5. Jul 1, 2016 #5

    bud16415

    bud16415

    bud16415

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    :agree:

    I had a well for 25 years at my old home and unlimited water and I just basically borrowed the water and then ran it thru a septic tank and it went back into the earth or the sky when I was done. I never felt like I was wasting water, maybe the electric to pump it around the circle is all. The toilet we had came over on the May Flower. Circa 1900-1920 and had a monster 5-gallon tank. I got talked into changing it as the perception was we were not green with the big old unit. I even put a couple bricks in it to save water but the perception was still there. After I changed it to the modern low usage one, I noticed most of the time one 2-gallon flush didn’t get the job done so we would give it another flush.

    I think now in most areas it is the law. Our new house we are on city water and it’s not cheap and the newer low volume toilets seem to flush better. Upgrading in most cases as SnS said is a good idea.
     
  6. Jul 1, 2016 #6

    Sparky617

    Sparky617

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    On a well and septic it is still a good idea because you really don't have an unlimited supply of water as many people with wells discover during a prolonged drought. Also, reducing the amount of water you send through your septic tank is always a good idea.

    That said, one of the problems with low flow toilets and old houses is sometimes the old cast iron waste pipes need more water to clear the solids than modern PVC or ABS pipes.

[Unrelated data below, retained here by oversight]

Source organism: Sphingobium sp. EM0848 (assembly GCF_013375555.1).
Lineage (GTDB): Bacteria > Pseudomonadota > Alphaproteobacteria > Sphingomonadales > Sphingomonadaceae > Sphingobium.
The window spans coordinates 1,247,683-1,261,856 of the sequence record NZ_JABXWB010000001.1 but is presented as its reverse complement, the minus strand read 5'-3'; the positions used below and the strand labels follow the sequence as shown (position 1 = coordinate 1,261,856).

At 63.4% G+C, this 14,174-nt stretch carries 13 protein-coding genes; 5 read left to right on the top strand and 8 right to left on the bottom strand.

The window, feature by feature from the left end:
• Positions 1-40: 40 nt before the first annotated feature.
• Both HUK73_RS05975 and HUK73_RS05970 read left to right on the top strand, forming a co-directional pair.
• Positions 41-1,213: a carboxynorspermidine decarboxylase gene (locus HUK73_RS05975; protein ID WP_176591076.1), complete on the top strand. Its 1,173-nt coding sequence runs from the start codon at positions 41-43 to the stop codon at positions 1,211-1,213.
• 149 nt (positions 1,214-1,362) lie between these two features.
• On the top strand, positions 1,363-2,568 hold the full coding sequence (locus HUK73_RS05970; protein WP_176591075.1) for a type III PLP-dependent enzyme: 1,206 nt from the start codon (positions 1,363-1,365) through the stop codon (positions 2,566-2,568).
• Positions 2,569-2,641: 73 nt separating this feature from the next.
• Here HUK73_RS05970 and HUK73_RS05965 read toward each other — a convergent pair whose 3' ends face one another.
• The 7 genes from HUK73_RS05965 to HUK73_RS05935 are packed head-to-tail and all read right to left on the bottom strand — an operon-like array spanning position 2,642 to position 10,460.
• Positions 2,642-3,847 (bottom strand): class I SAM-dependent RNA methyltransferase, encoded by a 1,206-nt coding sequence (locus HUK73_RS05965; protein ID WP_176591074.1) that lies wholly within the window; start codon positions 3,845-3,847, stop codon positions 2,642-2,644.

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  7. Jul 1, 2016 #7

    LMHmedchem

    LMHmedchem

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    The toilet tank has some numbers stamped in it and are as follows,

    F4049175 S62

    There is also the data, June 20. Could that possibly mean June, 1920? I suspect not because the style of toilet is newer than that. This part of the house was added on in 1954, so I presume that the toilet dates from that addition. The house was built 1870-1880 and didn't originally have an indoor bathroom. I know that the current water and sewer hookup were installed in 1922. It is possible that was the data when the bathroom was originally moved indoors, but it's hard to say for sure

    The sewer main pipe is old cast iron pipe. The water main was steel lined with concrete and I had that replaced last summer when it finally stopped working. I have had issues with the sewer line all year and have had to snake it several times and pour in a gallon of Main Line Cleaner on several occasions. The cleaner has worked, but the backups keep coming back. I am going to have to dig out the clean out from the basement floor and see if anything can be done from there. There must be a partial clog somewhere that keeps accumulating waste.

    We generally have no lack of water and the rates are not bad. I am not opposed to using as little water as possible but I do need this to work. All that said, I don't think I can go too light on the water in my case. This bathroom is also due to be remodeled, but that isn't going to happen this year. At this point, I am looking for decent replacement parts that will last for a few years and work well. At Republic Plumbing Supply, flush valves run from about $4 to about $40, so there are definitely some options.